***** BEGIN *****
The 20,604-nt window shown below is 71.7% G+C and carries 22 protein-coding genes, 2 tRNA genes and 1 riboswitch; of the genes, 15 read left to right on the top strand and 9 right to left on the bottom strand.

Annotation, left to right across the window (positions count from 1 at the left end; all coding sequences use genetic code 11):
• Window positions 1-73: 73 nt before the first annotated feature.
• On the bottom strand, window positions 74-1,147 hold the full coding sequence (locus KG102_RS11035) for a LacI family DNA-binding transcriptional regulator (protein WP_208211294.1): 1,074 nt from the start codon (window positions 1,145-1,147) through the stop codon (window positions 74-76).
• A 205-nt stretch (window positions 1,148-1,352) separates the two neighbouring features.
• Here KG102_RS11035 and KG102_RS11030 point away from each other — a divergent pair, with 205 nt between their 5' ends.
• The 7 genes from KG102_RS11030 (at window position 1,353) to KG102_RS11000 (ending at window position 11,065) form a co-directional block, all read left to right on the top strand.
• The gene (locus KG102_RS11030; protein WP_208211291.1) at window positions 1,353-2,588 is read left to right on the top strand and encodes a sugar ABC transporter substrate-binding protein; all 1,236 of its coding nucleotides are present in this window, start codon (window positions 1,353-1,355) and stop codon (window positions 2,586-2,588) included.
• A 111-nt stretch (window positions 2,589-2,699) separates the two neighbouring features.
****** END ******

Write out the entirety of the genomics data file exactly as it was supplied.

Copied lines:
The 20,604-nt window shown below is 71.7% G+C and carries 22 protein-coding genes, 2 tRNA genes and 1 riboswitch; of the genes, 15 read left to right on the top strand and 9 right to left on the bottom strand.

Annotation, left to right across the window (positions count from 1 at the left end; all coding sequences use genetic code 11):
• Window positions 1-73: 73 nt before the first annotated feature.
• On the bottom strand, window positions 74-1,147 hold the full coding sequence (locus KG102_RS11035) for a LacI family DNA-binding transcriptional regulator (protein WP_208211294.1): 1,074 nt from the start codon (window positions 1,145-1,147) through the stop codon (window positions 74-76).
• A 205-nt stretch (window positions 1,148-1,352) separates the two neighbouring features.
• Here KG102_RS11035 and KG102_RS11030 point away from each other — a divergent pair, with 205 nt between their 5' ends.
• The 7 genes from KG102_RS11030 (at window position 1,353) to KG102_RS11000 (ending at window position 11,065) form a co-directional block, all read left to right on the top strand.
• The gene (locus KG102_RS11030; protein WP_208211291.1) at window positions 1,353-2,588 is read left to right on the top strand and encodes a sugar ABC transporter substrate-binding protein; all 1,236 of its coding nucleotides are present in this window, start codon (window positions 1,353-1,355) and stop codon (window positions 2,586-2,588) included.
• A 111-nt stretch (window positions 2,589-2,699) separates the two neighbouring features.